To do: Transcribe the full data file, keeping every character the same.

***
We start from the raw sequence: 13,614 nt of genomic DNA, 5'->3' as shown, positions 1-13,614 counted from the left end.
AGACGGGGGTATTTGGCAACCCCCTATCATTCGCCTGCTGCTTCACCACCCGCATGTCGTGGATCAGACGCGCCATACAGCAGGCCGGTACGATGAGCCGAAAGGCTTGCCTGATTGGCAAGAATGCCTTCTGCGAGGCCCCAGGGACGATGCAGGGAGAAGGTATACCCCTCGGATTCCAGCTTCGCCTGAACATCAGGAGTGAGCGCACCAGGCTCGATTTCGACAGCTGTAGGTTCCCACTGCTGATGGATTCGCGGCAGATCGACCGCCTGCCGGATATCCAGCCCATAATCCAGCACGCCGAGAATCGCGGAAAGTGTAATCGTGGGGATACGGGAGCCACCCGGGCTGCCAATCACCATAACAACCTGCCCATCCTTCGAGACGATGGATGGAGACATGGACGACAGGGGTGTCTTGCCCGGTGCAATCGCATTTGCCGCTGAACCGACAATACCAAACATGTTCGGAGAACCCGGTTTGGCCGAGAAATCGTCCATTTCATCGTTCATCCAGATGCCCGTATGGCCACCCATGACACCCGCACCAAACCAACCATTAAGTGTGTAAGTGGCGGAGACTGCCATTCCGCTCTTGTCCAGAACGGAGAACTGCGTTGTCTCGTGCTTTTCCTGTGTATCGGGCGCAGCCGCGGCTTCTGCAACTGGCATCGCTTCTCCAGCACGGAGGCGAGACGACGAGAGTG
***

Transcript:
We start from the raw sequence: 13,614 nt of genomic DNA, 5'->3' as shown, positions 1-13,614 counted from the left end.
AGACGGGGGTATTTGGCAACCCCCTATCATTCGCCTGCTGCTTCACCACCCGCATGTCGTGGATCAGACGCGCCATACAGCAGGCCGGTACGATGAGCCGAAAGGCTTGCCTGATTGGCAAGAATGCCTTCTGCGAGGCCCCAGGGACGATGCAGGGAGAAGGTATACCCCTCGGATTCCAGCTTCGCCTGAACATCAGGAGTGAGCGCACCAGGCTCGATTTCGACAGCTGTAGGTTCCCACTGCTGATGGATTCGCGGCAGATCGACCGCCTGCCGGATATCCAGCCCATAATCCAGCACGCCGAGAATCGCGGAAAGTGTAATCGTGGGGATACGGGAGCCACCCGGGCTGCCAATCACCATAACAACCTGCCCATCCTTCGAGACGATGGATGGAGACATGGACGACAGGGGTGTCTTGCCCGGTGCAATCGCATTTGCCGCTGAACCGACAATACCAAACATGTTCGGAGAACCCGGTTTGGCCGAGAAATCGTCCATTTCATCGTTCATCCAGATGCCCGTATGGCCACCCATGACACCCGCACCAAACCAACCATTAAGTGTGTAAGTGGCGGAGACTGCCATTCCGCTCTTGTCCAGAACGGAGAACTGCGTTGTCTCGTGCTTTTCCTGTGTATCGGGCGCAGCCGCGGCTTCTGCAACTGGCATCGCTTCTCCAGCACGGAGGCGAGACGACGAGAGTG